The stock market could give a nasty surprise to those investors who thought equities were already as low as they could go.
The broad Standard & Poor's 500-stock index fell below 800 on Feb. 17, dropping 4.6%, to 789.17. In the process, the market set off alarm bells on many Wall Street trading floors.
For the past few months, amid plenty of bad news, buyers have stepped in to prevent stocks from falling to their extreme lows of last November. Now technical strategists, who watch such things closely, say the markets have a downward momentum that could be tough to slow.
A close below 800 "would suggest a full test of the November lows is underway," warned Bruce Bittles, chief investment strategist at R.W. Baird.Hope for a Rebound Fades
The level of 789 is particularly significant, says Uri Landesman of ING Investment Management (ING). "This is a very important battleground right here," he says.
It's not just technical traders who are worried. Long-term investors have been unnerved by a range of developments.
Just a few weeks ago, many portfolio managers spoke confidently of a second-half rebound for the U.S. economy. Those hopes may not have faded entirely, but few appear willing to bet money on them anymore.
"It continues to be a market that is rife with uncertainty," says Robert Siewert, a portfolio manager at Glenmede.
Brian Reynolds, chief market strategist at WJB Capital Group, says stock investors are catching onto the economic pessimism that already dominates credit markets. "There is another year of economic pain ahead," he says.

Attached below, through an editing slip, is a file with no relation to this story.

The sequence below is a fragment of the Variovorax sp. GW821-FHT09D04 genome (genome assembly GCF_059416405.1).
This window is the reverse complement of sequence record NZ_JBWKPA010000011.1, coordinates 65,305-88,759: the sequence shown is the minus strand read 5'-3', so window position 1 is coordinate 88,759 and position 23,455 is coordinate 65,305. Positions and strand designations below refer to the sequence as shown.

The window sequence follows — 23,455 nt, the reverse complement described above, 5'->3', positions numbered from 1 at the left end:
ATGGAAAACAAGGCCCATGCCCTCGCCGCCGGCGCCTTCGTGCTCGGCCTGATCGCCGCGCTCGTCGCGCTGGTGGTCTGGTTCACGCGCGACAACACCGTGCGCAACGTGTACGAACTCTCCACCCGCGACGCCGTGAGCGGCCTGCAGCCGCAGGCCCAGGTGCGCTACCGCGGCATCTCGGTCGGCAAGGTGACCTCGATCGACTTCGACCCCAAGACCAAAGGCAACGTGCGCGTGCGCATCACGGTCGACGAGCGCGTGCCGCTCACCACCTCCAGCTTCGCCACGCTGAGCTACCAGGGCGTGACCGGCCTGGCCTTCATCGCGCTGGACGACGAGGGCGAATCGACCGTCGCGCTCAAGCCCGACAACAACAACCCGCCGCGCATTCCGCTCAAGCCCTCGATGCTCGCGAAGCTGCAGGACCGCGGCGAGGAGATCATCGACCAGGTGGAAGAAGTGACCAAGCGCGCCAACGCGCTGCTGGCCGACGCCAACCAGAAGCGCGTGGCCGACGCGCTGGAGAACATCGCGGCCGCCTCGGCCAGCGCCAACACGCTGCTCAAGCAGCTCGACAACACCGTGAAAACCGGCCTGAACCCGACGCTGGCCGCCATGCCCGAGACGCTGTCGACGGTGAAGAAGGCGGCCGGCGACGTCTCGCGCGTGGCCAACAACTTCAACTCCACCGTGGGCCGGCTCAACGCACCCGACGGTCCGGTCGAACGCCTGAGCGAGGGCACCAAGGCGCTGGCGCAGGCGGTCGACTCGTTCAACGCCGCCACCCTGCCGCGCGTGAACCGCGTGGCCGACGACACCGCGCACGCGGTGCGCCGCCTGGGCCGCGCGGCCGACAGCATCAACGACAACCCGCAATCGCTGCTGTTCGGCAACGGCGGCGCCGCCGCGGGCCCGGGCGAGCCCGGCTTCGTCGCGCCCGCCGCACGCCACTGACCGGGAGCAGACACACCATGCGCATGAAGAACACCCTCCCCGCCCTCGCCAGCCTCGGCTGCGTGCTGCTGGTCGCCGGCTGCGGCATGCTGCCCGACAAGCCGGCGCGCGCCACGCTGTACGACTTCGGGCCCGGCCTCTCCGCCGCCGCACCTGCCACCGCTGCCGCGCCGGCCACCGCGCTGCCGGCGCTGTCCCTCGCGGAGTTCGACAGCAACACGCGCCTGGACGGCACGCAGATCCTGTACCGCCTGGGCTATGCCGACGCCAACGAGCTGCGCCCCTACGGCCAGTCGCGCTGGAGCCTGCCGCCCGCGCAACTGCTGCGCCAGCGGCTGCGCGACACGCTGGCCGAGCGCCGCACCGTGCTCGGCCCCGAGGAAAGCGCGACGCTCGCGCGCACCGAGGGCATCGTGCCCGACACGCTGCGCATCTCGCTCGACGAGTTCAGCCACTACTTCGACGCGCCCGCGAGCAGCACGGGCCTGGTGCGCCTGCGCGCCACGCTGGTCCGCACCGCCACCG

That pain is spreading fast. In fact, global developments are in many cases more alarming than those inside the U.S., says John Merrill of Tanglewood Wealth Management.
The economic output of Japan fell by 12.7% last quarter, according to data released Feb. 16. By contrast, advance data for the U.S. gross domestic product showed a 3.8% decline in the fourth quarter.Market Balks at Stimulus, Bank Plan
To help stop the economy's slide, President Obama on Feb. 17 signed a $787 billion economic stimulus bill. Several days before, Treasury Secretary Timothy Geithner unveiled an effort to prop up the financial system.
Both fell flat with many investors. "The financial markets were not impressed with either the fiscal stimulus deal reached by Congress or the announcement of the financial rescue plan," says Deutsche Bank (DB) chief economist Joseph LaVorgna. The stimulus bill won't provide a significant boost until next year, he said, while Geithner's plan lacked details.
Markets were also rattled by parts of the stimulus bill that would limit bank executive pay, Landesman says.
"A lot of people are willing to believe good stuff is coming" from the Obama administration, Merrill says. "But there is some disappointment on what's come down so far."
Government, both in the U.S. and around the world, is a "powerful influence on equity markets," says Chad Deakins, portfolio manager of the RidgeWorth International Equity Fund (SCIIX). But investors get spooked when governments change laws and rewrite the rules.